- The Washington Times - Monday, May 16, 2005

NEW YORK (AP) — Investors encouraged by falling oil prices bid stocks sharply higher yesterday as fears of a slowdown in consumer spending eased. The broad-based rally boosted the Dow Jones Industrial Average more than 112 points.

Though oil futures settled narrowly lower, a sharp drop in crude prices earlier in the day built on last week’s losses, giving investors hope that gasoline prices would fall in time for the summer driving season and consumer spending would remain strong. After falling below $48 per barrel earlier in the session, a barrel of light crude settled at $48.61, down 6 cents, on the New York Mercantile Exchange.

The good news on oil helped investors shrug off the latest reading of the Empire State Index, a measurement of New York’s manufacturing sector and a barometer for the rest of the nation. The index dropped sharply this month, showing contraction in the sector when economists had expected strong manufacturing growth instead.

“I would argue the stock market is probably about 5 percent undervalued, but you need a catalyst to get it going, to give investors confidence to buy stocks,” said Hugh Johnson, chairman and chief investment officer of Johnson Illington Advisors. “That catalyst is clearly the decline in the price of oil. That’s causing investors to jump on values they see in this market.”

The Dow rose 112.17, or 1.11 percent, to 10,252.29.

Broader stock indicators also climbed higher. The Standard & Poor’s 500 index was up 11.64, or 1.01 percent, at 1,165.69, and the Nasdaq Composite Index gained 17.65, or 0.89 percent, to 1,994.43.

Bonds edged lower as stocks rose. The yield on the 10-year Treasury note rose to 4.13 percent from 4.12 percent late Friday. The dollar continued to firm up against other major currencies, while gold prices fell.

The drop in oil and other commodity prices sent investors looking for bargains in other sectors, including the long-dormant technology sector. And that has helped the Nasdaq to gain ground.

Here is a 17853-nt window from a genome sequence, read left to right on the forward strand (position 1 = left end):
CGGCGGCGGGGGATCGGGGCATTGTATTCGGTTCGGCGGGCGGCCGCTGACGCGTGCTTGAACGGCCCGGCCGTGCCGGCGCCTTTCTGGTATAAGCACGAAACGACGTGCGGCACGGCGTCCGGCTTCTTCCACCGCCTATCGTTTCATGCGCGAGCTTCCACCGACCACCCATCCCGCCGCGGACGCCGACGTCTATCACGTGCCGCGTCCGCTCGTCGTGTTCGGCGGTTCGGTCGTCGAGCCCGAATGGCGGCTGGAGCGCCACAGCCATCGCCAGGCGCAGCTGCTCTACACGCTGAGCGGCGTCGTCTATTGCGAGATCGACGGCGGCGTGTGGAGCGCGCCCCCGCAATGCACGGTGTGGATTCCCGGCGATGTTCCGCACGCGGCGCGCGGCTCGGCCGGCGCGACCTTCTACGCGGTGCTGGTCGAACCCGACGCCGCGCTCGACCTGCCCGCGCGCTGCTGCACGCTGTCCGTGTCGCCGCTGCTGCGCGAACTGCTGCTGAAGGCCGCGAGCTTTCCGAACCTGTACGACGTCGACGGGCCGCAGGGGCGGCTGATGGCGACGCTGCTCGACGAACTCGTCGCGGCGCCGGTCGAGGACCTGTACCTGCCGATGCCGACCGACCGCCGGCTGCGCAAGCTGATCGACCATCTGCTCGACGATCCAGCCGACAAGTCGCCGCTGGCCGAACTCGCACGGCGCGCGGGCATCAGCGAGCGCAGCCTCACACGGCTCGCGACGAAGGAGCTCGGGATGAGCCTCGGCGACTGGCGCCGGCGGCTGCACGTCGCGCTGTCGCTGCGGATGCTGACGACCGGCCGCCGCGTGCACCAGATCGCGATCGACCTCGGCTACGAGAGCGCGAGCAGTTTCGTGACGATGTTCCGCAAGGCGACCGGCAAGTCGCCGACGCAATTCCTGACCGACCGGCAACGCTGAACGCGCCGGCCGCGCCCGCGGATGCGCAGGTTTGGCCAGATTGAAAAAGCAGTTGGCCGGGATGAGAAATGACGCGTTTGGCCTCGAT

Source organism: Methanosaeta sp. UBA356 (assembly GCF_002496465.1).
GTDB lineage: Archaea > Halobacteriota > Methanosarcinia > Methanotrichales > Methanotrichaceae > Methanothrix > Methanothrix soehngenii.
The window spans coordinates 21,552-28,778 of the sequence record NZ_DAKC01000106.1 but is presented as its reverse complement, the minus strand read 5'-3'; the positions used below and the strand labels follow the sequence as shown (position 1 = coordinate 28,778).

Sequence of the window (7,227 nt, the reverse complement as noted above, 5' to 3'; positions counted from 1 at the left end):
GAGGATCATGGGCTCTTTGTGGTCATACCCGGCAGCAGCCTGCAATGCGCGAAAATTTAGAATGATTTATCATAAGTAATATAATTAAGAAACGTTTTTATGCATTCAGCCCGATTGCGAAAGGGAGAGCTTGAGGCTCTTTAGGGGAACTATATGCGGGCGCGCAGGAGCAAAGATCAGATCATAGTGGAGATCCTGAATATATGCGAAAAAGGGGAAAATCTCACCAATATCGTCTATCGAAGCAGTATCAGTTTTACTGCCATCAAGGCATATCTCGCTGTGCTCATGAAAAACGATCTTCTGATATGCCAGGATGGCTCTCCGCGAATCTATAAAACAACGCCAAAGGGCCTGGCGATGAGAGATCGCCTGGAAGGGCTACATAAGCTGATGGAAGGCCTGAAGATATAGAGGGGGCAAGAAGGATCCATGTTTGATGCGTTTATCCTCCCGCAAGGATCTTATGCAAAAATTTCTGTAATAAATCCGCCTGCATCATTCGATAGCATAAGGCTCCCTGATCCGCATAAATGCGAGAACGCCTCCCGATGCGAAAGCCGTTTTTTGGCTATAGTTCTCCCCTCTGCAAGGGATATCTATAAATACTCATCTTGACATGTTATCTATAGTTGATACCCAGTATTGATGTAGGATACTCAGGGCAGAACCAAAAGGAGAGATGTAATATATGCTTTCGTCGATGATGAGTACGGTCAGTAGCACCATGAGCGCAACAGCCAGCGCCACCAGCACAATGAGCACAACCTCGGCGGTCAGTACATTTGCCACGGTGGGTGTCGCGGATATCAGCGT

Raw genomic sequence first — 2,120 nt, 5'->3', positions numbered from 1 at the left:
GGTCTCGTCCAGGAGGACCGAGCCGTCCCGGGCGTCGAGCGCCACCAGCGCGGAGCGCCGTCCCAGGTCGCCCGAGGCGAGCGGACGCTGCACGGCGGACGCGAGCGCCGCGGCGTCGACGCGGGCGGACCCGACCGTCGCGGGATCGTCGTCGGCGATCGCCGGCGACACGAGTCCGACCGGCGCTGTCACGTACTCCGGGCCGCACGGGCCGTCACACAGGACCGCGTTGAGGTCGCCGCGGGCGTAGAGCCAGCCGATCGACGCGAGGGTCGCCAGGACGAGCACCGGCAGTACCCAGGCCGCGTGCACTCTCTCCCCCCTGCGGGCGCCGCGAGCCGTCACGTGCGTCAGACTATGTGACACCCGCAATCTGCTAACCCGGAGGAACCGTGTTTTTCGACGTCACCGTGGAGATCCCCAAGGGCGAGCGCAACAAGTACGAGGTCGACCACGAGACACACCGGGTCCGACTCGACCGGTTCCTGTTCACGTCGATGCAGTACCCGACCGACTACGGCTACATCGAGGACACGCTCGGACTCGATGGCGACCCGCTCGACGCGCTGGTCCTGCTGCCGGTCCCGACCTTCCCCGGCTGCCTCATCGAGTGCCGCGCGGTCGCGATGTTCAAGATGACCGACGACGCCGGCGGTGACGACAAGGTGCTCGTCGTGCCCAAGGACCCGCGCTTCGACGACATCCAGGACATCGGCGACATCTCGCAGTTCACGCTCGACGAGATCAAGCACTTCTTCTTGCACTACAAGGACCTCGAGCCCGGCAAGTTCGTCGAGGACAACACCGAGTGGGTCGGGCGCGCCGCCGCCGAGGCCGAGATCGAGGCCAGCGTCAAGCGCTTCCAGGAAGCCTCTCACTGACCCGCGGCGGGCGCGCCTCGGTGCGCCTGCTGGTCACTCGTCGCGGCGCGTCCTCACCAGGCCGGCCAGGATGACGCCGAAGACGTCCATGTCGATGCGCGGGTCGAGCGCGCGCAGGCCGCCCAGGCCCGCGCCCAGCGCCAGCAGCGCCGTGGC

“We’re definitely seeing strength in the Nasdaq, in particular, and that’s a healthy sign for the market,” said Michael Sheldon, chief market strategist at Spencer Clarke LLC. “Of the times we’ve rallied over the past few years, a rally with the Nasdaq is far stronger than one where it’s lagging.”

The stock market’s April slump hurt trading volume at E-Trade Financial Corp., which said volumes fell 8.9 percent from March and 27.4 percent from April 2004. The online brokerage said it was sticking to its 2005 profit forecasts, however. E-Trade fell 9 cents to $12.01.

Brocade Communications Systems Inc. dropped 4 cents to $4.13 after the company said the Securities and Exchange Commission and the Justice Department are investigating how the company accounted for employee stock options. The company will have to restate earnings for the past three years, and possibly into 2001, but 2005 earnings will not be affected.

Advancing issues outnumbered decliners by about 5 to 2 on the New York Stock Exchange, where volume came to 1.46 billion shares, compared with 1.72 billion traded on Friday.

The Russell 2000 index of smaller companies was up 9.69, or 1.66 percent, at 591.71.

Overseas, Japan’s Nikkei stock average fell 0.92 percent. In Europe, Britain’s FTSE 100 closed down 0.05 percent, France’s CAC-40 dropped 0.17 percent for the session, and Germany’s DAX index lost 0.32 percent.

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